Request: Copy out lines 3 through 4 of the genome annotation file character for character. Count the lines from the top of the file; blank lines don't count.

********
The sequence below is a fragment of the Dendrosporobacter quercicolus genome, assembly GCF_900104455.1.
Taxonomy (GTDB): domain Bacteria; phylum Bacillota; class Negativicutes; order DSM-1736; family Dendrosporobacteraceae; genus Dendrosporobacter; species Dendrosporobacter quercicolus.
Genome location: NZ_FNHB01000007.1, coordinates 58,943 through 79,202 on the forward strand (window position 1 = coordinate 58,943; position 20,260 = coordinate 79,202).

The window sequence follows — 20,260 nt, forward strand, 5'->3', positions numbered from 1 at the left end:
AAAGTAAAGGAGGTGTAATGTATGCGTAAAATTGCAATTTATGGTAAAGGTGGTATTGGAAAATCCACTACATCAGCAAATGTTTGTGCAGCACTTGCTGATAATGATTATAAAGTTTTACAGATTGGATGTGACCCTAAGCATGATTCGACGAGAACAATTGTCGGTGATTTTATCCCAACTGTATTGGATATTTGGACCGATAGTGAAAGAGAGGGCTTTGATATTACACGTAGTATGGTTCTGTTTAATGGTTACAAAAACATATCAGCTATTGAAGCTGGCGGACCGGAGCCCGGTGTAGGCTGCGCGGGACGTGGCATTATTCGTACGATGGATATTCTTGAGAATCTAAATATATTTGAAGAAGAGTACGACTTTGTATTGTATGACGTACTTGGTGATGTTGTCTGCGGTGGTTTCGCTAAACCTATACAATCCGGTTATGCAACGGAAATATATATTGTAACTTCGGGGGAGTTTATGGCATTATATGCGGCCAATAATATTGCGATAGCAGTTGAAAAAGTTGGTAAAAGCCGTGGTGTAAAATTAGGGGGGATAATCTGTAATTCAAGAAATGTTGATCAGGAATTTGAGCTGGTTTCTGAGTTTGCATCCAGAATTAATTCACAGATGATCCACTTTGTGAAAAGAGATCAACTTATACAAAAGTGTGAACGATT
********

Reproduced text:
Genome location: NZ_FNHB01000007.1, coordinates 58,943 through 79,202 on the forward strand (window position 1 = coordinate 58,943; position 20,260 = coordinate 79,202).

The window sequence follows — 20,260 nt, forward strand, 5'->3', positions numbered from 1 at the left end: